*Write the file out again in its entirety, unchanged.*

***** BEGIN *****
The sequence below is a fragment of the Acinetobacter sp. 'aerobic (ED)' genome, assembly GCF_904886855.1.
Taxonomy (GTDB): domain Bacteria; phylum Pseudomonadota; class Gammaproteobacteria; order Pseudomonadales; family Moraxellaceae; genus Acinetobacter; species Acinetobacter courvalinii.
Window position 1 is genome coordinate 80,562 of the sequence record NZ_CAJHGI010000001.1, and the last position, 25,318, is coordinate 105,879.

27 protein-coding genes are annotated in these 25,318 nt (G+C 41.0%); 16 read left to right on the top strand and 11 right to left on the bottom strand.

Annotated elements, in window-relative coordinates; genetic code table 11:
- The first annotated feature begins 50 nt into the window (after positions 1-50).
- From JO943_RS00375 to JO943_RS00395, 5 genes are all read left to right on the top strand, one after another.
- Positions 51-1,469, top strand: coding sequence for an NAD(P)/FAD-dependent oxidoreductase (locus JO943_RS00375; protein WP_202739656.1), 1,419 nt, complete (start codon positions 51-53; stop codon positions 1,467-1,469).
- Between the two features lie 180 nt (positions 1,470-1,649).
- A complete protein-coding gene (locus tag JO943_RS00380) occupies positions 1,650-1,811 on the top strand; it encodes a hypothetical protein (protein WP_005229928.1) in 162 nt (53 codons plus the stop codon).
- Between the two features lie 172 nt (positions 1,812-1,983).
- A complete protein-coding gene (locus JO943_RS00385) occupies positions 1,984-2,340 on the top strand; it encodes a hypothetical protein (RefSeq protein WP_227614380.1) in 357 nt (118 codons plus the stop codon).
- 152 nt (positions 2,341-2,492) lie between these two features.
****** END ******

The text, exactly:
The sequence below is a fragment of the Acinetobacter sp. 'aerobic (ED)' genome, assembly GCF_904886855.1.
Taxonomy (GTDB): domain Bacteria; phylum Pseudomonadota; class Gammaproteobacteria; order Pseudomonadales; family Moraxellaceae; genus Acinetobacter; species Acinetobacter courvalinii.
Window position 1 is genome coordinate 80,562 of the sequence record NZ_CAJHGI010000001.1, and the last position, 25,318, is coordinate 105,879.

27 protein-coding genes are annotated in these 25,318 nt (G+C 41.0%); 16 read left to right on the top strand and 11 right to left on the bottom strand.

Annotated elements, in window-relative coordinates; genetic code table 11:
- The first annotated feature begins 50 nt into the window (after positions 1-50).
- From JO943_RS00375 to JO943_RS00395, 5 genes are all read left to right on the top strand, one after another.
- Positions 51-1,469, top strand: coding sequence for an NAD(P)/FAD-dependent oxidoreductase (locus JO943_RS00375; protein WP_202739656.1), 1,419 nt, complete (start codon positions 51-53; stop codon positions 1,467-1,469).
- Between the two features lie 180 nt (positions 1,470-1,649).
- A complete protein-coding gene (locus tag JO943_RS00380) occupies positions 1,650-1,811 on the top strand; it encodes a hypothetical protein (protein WP_005229928.1) in 162 nt (53 codons plus the stop codon).
- Between the two features lie 172 nt (positions 1,812-1,983).
- A complete protein-coding gene (locus JO943_RS00385) occupies positions 1,984-2,340 on the top strand; it encodes a hypothetical protein (RefSeq protein WP_227614380.1) in 357 nt (118 codons plus the stop codon).
- 152 nt (positions 2,341-2,492) lie between these two features.